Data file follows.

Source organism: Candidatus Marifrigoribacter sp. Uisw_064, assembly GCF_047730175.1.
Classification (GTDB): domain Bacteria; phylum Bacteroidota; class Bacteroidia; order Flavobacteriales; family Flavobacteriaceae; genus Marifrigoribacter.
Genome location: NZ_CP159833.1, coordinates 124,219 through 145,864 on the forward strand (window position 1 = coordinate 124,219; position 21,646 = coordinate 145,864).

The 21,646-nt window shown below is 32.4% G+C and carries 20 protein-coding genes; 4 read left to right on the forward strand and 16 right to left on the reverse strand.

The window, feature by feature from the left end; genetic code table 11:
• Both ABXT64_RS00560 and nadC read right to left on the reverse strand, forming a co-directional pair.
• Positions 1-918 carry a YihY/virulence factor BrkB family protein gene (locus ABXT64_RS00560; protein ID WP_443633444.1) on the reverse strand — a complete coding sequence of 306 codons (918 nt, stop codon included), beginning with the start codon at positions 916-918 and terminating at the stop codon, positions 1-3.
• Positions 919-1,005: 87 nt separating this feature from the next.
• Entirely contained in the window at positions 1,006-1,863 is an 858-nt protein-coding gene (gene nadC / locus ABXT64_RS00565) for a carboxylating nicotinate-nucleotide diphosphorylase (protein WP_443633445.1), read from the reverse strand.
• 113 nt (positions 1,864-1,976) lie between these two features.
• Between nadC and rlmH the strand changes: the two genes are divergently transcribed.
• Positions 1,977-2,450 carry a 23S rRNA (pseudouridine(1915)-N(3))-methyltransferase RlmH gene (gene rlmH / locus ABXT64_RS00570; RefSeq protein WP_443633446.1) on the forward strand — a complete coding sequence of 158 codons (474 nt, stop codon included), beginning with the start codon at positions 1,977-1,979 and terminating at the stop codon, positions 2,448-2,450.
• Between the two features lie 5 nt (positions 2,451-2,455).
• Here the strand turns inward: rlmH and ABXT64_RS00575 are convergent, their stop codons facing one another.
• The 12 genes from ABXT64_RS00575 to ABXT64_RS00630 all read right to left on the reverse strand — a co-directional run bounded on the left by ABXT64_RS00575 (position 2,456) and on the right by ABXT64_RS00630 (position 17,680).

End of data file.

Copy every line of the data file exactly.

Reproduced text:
Source organism: Candidatus Marifrigoribacter sp. Uisw_064, assembly GCF_047730175.1.
Classification (GTDB): domain Bacteria; phylum Bacteroidota; class Bacteroidia; order Flavobacteriales; family Flavobacteriaceae; genus Marifrigoribacter.
Genome location: NZ_CP159833.1, coordinates 124,219 through 145,864 on the forward strand (window position 1 = coordinate 124,219; position 21,646 = coordinate 145,864).

The 21,646-nt window shown below is 32.4% G+C and carries 20 protein-coding genes; 4 read left to right on the forward strand and 16 right to left on the reverse strand.

The window, feature by feature from the left end; genetic code table 11:
• Both ABXT64_RS00560 and nadC read right to left on the reverse strand, forming a co-directional pair.
• Positions 1-918 carry a YihY/virulence factor BrkB family protein gene (locus ABXT64_RS00560; protein ID WP_443633444.1) on the reverse strand — a complete coding sequence of 306 codons (918 nt, stop codon included), beginning with the start codon at positions 916-918 and terminating at the stop codon, positions 1-3.
• Positions 919-1,005: 87 nt separating this feature from the next.
• Entirely contained in the window at positions 1,006-1,863 is an 858-nt protein-coding gene (gene nadC / locus ABXT64_RS00565) for a carboxylating nicotinate-nucleotide diphosphorylase (protein WP_443633445.1), read from the reverse strand.
• 113 nt (positions 1,864-1,976) lie between these two features.
• Between nadC and rlmH the strand changes: the two genes are divergently transcribed.
• Positions 1,977-2,450 carry a 23S rRNA (pseudouridine(1915)-N(3))-methyltransferase RlmH gene (gene rlmH / locus ABXT64_RS00570; RefSeq protein WP_443633446.1) on the forward strand — a complete coding sequence of 158 codons (474 nt, stop codon included), beginning with the start codon at positions 1,977-1,979 and terminating at the stop codon, positions 2,448-2,450.
• Between the two features lie 5 nt (positions 2,451-2,455).
• Here the strand turns inward: rlmH and ABXT64_RS00575 are convergent, their stop codons facing one another.
• The 12 genes from ABXT64_RS00575 to ABXT64_RS00630 all read right to left on the reverse strand — a co-directional run bounded on the left by ABXT64_RS00575 (position 2,456) and on the right by ABXT64_RS00630 (position 17,680).